THURSDAY, Jan. 21, 2021 (HealthDay News) — Stephen Hahn, M.D., resigned as commissioner of the U.S. Food and Drug Administration on Wednesday.
Hahn became head of the agency just weeks before the start of the COVID-19 pandemic and was widely criticized during the public health crisis, with accusations that he gave in to former President Donald Trump by granting emergency use authorizations for unproven treatments like hydroxychloroquine, despite no evidence that they were effective, The New York Times reported. Hahn’s resignation was expected, as senior political appointees routinely leave when a new administration takes office.
Janet Woodcock, M.D., who has long led the FDA Center for Drug Evaluation and Review, will serve as acting commissioner, an agency official said. She has worked at the FDA since 1986 and had a range of important positions, including chief medical officer and deputy commissioner, The Times reported. Woodcock, 72, was assigned in the spring to Operation Warp Speed, the Trump administration program to speed development of COVID-19 vaccines and treatments.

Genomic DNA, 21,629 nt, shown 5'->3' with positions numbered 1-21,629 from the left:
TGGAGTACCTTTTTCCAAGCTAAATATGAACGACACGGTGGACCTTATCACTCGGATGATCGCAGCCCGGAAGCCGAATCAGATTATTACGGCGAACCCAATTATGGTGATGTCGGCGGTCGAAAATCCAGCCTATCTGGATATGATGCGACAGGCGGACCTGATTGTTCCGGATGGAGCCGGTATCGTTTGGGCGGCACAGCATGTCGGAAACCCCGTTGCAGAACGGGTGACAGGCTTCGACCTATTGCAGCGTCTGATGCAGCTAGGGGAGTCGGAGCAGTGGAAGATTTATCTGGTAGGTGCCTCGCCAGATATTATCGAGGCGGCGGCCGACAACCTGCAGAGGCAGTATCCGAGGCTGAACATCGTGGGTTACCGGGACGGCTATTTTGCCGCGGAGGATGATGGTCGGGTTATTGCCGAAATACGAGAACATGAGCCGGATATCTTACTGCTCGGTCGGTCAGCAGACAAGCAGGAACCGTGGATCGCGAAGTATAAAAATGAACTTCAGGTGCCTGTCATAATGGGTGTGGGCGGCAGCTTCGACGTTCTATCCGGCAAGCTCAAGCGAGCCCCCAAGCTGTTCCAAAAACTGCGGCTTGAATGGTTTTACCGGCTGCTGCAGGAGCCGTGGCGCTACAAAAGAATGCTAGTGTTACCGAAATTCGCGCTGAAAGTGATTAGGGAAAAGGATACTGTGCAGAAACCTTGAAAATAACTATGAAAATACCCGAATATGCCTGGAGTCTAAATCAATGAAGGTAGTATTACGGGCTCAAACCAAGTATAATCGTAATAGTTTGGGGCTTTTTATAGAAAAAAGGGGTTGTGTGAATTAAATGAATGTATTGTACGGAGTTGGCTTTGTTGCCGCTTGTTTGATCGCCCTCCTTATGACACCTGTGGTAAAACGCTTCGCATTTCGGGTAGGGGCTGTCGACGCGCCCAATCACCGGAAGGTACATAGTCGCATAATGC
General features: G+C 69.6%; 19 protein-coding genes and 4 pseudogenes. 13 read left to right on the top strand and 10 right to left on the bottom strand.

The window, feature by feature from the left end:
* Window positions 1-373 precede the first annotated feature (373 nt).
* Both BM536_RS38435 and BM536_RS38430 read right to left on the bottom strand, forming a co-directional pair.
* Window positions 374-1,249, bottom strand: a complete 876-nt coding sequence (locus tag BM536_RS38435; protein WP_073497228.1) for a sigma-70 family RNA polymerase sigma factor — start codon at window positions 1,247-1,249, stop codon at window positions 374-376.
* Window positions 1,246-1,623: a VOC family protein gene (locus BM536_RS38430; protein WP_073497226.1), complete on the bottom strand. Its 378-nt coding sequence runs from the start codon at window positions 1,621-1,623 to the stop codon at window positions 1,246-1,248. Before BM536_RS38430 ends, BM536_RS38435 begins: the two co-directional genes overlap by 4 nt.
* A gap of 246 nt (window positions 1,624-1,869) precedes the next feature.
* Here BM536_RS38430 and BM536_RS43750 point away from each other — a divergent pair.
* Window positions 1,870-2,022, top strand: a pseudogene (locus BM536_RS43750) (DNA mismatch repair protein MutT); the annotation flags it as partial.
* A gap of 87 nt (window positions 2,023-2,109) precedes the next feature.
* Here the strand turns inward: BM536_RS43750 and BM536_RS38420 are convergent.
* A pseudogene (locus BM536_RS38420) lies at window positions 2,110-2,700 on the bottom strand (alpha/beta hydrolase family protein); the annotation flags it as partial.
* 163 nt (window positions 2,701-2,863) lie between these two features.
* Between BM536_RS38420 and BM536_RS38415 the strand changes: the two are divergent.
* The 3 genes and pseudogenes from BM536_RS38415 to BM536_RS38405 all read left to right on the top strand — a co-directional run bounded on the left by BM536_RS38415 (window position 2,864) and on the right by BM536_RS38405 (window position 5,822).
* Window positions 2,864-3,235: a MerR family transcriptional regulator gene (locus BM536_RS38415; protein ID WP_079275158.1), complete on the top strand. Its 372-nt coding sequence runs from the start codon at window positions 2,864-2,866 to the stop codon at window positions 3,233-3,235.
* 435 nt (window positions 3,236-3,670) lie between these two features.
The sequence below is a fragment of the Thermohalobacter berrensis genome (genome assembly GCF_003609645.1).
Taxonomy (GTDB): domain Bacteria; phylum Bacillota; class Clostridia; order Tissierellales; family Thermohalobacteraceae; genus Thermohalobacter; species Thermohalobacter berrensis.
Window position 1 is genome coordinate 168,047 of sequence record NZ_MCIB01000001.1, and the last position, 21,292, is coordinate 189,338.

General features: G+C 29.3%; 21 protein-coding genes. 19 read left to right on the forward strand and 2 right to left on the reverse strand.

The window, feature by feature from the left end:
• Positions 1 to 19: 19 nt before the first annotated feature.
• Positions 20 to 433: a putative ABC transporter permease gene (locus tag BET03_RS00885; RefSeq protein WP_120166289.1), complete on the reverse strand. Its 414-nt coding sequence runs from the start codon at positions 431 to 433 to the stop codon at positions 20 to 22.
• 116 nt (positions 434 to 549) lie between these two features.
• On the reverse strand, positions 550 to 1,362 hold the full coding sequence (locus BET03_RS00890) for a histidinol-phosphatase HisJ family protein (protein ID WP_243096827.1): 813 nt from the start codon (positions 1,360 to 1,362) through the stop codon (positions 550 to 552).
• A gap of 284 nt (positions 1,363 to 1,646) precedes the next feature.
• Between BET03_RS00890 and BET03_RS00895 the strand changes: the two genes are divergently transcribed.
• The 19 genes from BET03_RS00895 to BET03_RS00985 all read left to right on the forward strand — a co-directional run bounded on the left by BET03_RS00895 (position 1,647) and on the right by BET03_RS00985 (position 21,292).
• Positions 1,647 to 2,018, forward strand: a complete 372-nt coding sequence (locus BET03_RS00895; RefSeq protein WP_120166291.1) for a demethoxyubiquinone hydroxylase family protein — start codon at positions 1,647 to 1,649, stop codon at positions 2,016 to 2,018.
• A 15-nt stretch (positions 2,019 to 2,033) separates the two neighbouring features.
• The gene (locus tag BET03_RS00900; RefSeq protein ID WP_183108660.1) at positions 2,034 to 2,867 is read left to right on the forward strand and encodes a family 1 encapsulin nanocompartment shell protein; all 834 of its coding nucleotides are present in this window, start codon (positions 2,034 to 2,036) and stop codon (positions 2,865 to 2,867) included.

A permanent FDA commissioner has not been nominated by the Biden administration, but Woodcock is one of the candidates under consideration, according to Biden transition team members, The Times reported. The new administration has not indicated when a new FDA commissioner would be named.